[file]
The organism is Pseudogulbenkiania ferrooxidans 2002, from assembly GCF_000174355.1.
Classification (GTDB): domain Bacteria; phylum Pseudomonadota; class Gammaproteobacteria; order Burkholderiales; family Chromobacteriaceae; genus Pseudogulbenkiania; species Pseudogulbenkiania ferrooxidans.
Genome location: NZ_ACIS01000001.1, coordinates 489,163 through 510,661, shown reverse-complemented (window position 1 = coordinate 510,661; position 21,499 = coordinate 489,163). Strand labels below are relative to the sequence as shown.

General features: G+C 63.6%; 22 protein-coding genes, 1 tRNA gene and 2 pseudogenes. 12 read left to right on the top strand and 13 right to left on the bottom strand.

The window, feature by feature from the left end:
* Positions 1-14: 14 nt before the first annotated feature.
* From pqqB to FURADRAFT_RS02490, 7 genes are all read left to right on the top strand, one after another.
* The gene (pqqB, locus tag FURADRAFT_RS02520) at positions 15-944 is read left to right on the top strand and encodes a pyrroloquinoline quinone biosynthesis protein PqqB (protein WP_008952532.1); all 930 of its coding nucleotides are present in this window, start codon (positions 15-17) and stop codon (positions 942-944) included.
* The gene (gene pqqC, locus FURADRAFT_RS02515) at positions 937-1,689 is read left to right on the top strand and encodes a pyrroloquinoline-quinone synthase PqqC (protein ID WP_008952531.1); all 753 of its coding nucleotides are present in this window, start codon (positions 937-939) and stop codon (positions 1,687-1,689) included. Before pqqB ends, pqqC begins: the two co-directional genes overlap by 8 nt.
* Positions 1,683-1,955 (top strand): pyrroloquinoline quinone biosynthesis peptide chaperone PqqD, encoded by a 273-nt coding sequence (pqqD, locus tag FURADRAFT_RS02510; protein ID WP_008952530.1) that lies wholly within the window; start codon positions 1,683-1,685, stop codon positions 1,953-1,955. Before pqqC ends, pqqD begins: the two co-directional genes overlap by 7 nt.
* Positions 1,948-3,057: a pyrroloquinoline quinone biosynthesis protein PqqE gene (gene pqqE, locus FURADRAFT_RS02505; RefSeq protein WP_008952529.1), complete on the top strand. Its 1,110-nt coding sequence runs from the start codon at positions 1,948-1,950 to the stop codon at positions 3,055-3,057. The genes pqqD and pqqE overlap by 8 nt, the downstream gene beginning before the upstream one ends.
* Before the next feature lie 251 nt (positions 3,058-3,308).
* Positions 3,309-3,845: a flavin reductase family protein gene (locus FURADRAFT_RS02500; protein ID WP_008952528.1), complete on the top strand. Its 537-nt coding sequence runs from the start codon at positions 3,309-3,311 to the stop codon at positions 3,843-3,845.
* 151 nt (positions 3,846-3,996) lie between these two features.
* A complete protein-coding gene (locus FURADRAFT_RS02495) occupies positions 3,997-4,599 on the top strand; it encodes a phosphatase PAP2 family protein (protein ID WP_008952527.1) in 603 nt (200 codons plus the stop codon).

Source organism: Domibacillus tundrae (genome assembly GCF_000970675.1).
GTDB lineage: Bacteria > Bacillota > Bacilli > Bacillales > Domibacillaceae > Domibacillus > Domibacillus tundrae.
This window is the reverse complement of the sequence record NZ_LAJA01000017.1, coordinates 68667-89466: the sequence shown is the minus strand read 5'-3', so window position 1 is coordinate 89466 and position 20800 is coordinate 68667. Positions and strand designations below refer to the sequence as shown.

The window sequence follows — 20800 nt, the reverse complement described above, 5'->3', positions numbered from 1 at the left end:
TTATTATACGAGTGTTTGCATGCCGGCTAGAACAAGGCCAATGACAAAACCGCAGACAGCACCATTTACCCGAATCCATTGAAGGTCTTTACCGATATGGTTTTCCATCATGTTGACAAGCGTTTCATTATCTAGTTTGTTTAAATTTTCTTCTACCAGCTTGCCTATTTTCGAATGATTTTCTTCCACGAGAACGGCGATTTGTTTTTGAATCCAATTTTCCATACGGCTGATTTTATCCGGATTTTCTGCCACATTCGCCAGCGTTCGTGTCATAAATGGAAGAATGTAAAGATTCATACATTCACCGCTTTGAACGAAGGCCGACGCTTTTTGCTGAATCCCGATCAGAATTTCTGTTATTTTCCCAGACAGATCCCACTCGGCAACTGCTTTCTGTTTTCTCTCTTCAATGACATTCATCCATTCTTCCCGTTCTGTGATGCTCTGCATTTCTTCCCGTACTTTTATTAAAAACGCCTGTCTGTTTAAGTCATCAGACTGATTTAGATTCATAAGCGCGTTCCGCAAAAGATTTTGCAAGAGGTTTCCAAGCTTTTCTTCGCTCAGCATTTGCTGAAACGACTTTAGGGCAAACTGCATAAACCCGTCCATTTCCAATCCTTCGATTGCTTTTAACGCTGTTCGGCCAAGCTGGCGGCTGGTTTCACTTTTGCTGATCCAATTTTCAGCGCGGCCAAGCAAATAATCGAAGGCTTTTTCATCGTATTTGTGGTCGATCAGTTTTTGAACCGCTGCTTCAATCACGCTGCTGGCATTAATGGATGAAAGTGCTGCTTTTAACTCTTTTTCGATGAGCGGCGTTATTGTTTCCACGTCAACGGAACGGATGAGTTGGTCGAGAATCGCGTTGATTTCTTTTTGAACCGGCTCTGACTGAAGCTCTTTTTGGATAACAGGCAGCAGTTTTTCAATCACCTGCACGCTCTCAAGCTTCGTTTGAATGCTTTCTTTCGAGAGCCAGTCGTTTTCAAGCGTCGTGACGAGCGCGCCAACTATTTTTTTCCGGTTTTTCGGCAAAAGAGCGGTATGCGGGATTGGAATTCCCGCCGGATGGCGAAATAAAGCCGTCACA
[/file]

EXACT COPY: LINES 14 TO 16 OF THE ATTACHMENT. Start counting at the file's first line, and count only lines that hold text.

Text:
* 151 nt (positions 3,846-3,996) lie between these two features.
* A complete protein-coding gene (locus FURADRAFT_RS02495) occupies positions 3,997-4,599 on the top strand; it encodes a phosphatase PAP2 family protein (protein ID WP_008952527.1) in 603 nt (200 codons plus the stop codon).

Source organism: Domibacillus tundrae (genome assembly GCF_000970675.1).